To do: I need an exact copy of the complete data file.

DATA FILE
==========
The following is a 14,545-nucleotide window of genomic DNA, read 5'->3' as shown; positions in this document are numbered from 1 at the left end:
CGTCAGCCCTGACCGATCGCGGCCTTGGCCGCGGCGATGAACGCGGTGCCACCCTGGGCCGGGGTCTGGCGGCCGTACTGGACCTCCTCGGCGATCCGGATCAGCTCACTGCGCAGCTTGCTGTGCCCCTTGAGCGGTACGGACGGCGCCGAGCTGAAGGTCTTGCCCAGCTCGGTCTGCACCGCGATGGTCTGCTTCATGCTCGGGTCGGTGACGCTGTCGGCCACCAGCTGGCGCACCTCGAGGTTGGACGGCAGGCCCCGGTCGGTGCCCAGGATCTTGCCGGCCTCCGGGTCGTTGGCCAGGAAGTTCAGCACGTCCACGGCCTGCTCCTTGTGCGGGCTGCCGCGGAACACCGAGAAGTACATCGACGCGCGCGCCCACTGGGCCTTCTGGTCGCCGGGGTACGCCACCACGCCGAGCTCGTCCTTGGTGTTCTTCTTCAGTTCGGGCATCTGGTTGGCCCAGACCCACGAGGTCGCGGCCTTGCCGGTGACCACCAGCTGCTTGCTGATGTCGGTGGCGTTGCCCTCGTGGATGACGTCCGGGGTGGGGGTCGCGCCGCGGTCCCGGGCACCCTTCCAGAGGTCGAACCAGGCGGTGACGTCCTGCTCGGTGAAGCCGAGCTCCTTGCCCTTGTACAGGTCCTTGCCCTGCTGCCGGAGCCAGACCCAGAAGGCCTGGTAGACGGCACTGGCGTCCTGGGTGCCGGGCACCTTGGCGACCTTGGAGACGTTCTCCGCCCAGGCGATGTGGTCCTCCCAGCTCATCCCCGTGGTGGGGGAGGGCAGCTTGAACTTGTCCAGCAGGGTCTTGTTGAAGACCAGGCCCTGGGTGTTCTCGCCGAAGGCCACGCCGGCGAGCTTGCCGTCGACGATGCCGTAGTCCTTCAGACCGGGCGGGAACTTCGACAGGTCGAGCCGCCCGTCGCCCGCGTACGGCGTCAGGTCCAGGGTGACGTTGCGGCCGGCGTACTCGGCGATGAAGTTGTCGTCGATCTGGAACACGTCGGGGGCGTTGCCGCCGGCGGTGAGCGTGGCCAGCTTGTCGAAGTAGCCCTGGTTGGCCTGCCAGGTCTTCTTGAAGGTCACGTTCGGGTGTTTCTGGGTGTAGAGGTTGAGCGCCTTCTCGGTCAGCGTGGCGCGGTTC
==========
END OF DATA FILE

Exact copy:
The following is a 14,545-nucleotide window of genomic DNA, read 5'->3' as shown; positions in this document are numbered from 1 at the left end:
CGTCAGCCCTGACCGATCGCGGCCTTGGCCGCGGCGATGAACGCGGTGCCACCCTGGGCCGGGGTCTGGCGGCCGTACTGGACCTCCTCGGCGATCCGGATCAGCTCACTGCGCAGCTTGCTGTGCCCCTTGAGCGGTACGGACGGCGCCGAGCTGAAGGTCTTGCCCAGCTCGGTCTGCACCGCGATGGTCTGCTTCATGCTCGGGTCGGTGACGCTGTCGGCCACCAGCTGGCGCACCTCGAGGTTGGACGGCAGGCCCCGGTCGGTGCCCAGGATCTTGCCGGCCTCCGGGTCGTTGGCCAGGAAGTTCAGCACGTCCACGGCCTGCTCCTTGTGCGGGCTGCCGCGGAACACCGAGAAGTACATCGACGCGCGCGCCCACTGGGCCTTCTGGTCGCCGGGGTACGCCACCACGCCGAGCTCGTCCTTGGTGTTCTTCTTCAGTTCGGGCATCTGGTTGGCCCAGACCCACGAGGTCGCGGCCTTGCCGGTGACCACCAGCTGCTTGCTGATGTCGGTGGCGTTGCCCTCGTGGATGACGTCCGGGGTGGGGGTCGCGCCGCGGTCCCGGGCACCCTTCCAGAGGTCGAACCAGGCGGTGACGTCCTGCTCGGTGAAGCCGAGCTCCTTGCCCTTGTACAGGTCCTTGCCCTGCTGCCGGAGCCAGACCCAGAAGGCCTGGTAGACGGCACTGGCGTCCTGGGTGCCGGGCACCTTGGCGACCTTGGAGACGTTCTCCGCCCAGGCGATGTGGTCCTCCCAGCTCATCCCCGTGGTGGGGGAGGGCAGCTTGAACTTGTCCAGCAGGGTCTTGTTGAAGACCAGGCCCTGGGTGTTCTCGCCGAAGGCCACGCCGGCGAGCTTGCCGTCGACGATGCCGTAGTCCTTCAGACCGGGCGGGAACTTCGACAGGTCGAGCCGCCCGTCGCCCGCGTACGGCGTCAGGTCCAGGGTGACGTTGCGGCCGGCGTACTCGGCGATGAAGTTGTCGTCGATCTGGAACACGTCGGGGGCGTTGCCGCCGGCGGTGAGCGTGGCCAGCTTGTCGAAGTAGCCCTGGTTGGCCTGCCAGGTCTTCTTGAAGGTCACGTTCGGGTGTTTCTGGGTGTAGAGGTTGAGCGCCTTCTCGGTCAGCGTGGCGCGGTTC